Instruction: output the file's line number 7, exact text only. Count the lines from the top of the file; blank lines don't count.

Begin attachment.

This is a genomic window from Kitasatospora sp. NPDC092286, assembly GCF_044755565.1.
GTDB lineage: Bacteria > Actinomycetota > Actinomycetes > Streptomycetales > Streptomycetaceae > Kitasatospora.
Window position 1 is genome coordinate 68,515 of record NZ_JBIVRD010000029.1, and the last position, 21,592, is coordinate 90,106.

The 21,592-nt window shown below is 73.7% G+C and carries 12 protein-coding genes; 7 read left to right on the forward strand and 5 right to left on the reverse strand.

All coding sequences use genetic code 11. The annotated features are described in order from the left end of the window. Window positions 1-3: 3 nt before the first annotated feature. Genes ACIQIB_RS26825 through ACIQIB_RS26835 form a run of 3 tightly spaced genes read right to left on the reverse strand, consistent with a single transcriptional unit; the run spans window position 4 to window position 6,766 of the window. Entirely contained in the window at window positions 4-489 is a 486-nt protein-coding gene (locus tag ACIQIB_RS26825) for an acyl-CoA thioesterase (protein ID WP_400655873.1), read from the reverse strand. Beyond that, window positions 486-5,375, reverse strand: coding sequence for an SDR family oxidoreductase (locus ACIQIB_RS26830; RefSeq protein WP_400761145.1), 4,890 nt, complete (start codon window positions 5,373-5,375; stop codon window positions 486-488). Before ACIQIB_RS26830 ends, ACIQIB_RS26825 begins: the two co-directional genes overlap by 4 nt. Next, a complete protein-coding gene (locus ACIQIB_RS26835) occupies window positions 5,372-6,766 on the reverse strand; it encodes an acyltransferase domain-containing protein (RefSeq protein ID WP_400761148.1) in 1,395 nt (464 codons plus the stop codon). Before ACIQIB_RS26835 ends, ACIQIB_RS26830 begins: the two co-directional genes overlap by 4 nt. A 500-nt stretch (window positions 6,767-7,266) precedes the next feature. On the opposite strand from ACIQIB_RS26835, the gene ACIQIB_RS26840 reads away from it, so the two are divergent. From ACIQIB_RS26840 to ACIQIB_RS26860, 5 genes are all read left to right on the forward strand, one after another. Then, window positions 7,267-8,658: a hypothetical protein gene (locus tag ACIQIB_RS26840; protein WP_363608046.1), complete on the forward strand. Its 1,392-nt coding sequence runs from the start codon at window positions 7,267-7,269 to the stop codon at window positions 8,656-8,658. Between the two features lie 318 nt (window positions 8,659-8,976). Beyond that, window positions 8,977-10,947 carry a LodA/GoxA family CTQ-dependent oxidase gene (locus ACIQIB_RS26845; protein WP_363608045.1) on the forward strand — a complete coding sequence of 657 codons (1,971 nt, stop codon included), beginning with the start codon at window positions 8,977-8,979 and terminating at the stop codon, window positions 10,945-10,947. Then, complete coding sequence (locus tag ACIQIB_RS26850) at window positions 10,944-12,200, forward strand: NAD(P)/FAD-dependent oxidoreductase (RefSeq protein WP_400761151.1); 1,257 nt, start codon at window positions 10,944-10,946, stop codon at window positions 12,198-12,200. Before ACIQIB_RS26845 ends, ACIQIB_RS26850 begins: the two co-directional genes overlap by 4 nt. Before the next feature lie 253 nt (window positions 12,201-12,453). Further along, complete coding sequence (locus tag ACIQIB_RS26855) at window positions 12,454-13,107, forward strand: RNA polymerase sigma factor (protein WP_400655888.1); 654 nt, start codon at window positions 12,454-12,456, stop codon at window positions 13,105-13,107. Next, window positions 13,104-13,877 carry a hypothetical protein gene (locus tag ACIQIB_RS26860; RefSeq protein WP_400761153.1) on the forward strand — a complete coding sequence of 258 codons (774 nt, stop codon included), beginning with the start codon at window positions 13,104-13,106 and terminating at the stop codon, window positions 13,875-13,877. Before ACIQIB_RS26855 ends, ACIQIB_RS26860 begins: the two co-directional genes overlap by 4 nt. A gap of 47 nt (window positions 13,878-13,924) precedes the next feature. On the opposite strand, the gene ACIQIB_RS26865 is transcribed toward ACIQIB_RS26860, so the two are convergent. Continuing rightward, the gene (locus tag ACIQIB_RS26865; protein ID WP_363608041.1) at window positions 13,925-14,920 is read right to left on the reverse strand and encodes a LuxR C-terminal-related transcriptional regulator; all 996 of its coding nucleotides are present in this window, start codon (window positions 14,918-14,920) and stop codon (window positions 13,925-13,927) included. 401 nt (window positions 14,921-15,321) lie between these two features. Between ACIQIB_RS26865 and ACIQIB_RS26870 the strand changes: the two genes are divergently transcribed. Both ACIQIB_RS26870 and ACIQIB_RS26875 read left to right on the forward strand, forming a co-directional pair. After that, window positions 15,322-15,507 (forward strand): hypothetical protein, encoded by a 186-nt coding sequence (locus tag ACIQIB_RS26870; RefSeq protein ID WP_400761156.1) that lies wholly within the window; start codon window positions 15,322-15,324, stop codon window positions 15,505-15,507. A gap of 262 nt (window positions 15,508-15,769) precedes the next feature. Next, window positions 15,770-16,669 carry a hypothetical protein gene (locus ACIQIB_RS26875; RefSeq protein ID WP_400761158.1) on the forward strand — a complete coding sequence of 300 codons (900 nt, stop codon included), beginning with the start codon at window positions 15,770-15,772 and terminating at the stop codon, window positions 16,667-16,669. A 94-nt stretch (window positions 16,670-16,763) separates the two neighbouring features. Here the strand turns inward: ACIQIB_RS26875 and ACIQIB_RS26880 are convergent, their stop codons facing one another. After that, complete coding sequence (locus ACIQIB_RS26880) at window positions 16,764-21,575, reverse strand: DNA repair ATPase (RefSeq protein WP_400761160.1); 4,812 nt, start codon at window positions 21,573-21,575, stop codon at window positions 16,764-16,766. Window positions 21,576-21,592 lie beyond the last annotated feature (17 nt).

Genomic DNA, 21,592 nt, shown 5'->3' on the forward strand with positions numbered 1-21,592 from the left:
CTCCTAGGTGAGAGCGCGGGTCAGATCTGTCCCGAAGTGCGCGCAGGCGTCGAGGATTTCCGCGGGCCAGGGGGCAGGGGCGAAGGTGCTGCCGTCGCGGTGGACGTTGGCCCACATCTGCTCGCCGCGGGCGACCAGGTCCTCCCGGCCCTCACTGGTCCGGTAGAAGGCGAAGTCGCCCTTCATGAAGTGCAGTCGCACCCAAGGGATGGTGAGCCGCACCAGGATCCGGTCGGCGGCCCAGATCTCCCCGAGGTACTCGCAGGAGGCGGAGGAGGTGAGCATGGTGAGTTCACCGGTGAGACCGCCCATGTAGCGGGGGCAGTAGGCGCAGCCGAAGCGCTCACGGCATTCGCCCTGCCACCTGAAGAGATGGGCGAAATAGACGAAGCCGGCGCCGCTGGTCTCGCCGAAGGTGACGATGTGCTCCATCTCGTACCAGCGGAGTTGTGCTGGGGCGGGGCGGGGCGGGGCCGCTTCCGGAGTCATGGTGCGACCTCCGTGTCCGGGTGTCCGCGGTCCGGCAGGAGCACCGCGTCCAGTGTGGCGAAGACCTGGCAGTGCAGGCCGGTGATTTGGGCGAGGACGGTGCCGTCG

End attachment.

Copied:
CTCCTAGGTGAGAGCGCGGGTCAGATCTGTCCCGAAGTGCGCGCAGGCGTCGAGGATTTCCGCGGGCCAGGGGGCAGGGGCGAAGGTGCTGCCGTCGCGGTGGACGTTGGCCCACATCTGCTCGCCGCGGGCGACCAGGTCCTCCCGGCCCTCACTGGTCCGGTAGAAGGCGAAGTCGCCCTTCATGAAGTGCAGTCGCACCCAAGGGATGGTGAGCCGCACCAGGATCCGGTCGGCGGCCCAGATCTCCCCGAGGTACTCGCAGGAGGCGGAGGAGGTGAGCATGGTGAGTTCACCGGTGAGACCGCCCATGTAGCGGGGGCAGTAGGCGCAGCCGAAGCGCTCACGGCATTCGCCCTGCCACCTGAAGAGATGGGCGAAATAGACGAAGCCGGCGCCGCTGGTCTCGCCGAAGGTGACGATGTGCTCCATCTCGTACCAGCGGAGTTGTGCTGGGGCGGGGCGGGGCGGGGCCGCTTCCGGAGTCATGGTGCGACCTCCGTGTCCGGGTGTCCGCGGTCCGGCAGGAGCACCGCGTCCAGTGTGGCGAAGACCTGGCAGTGCAGGCCGGTGATTTGGGCGAGGACGGTGCCGTCG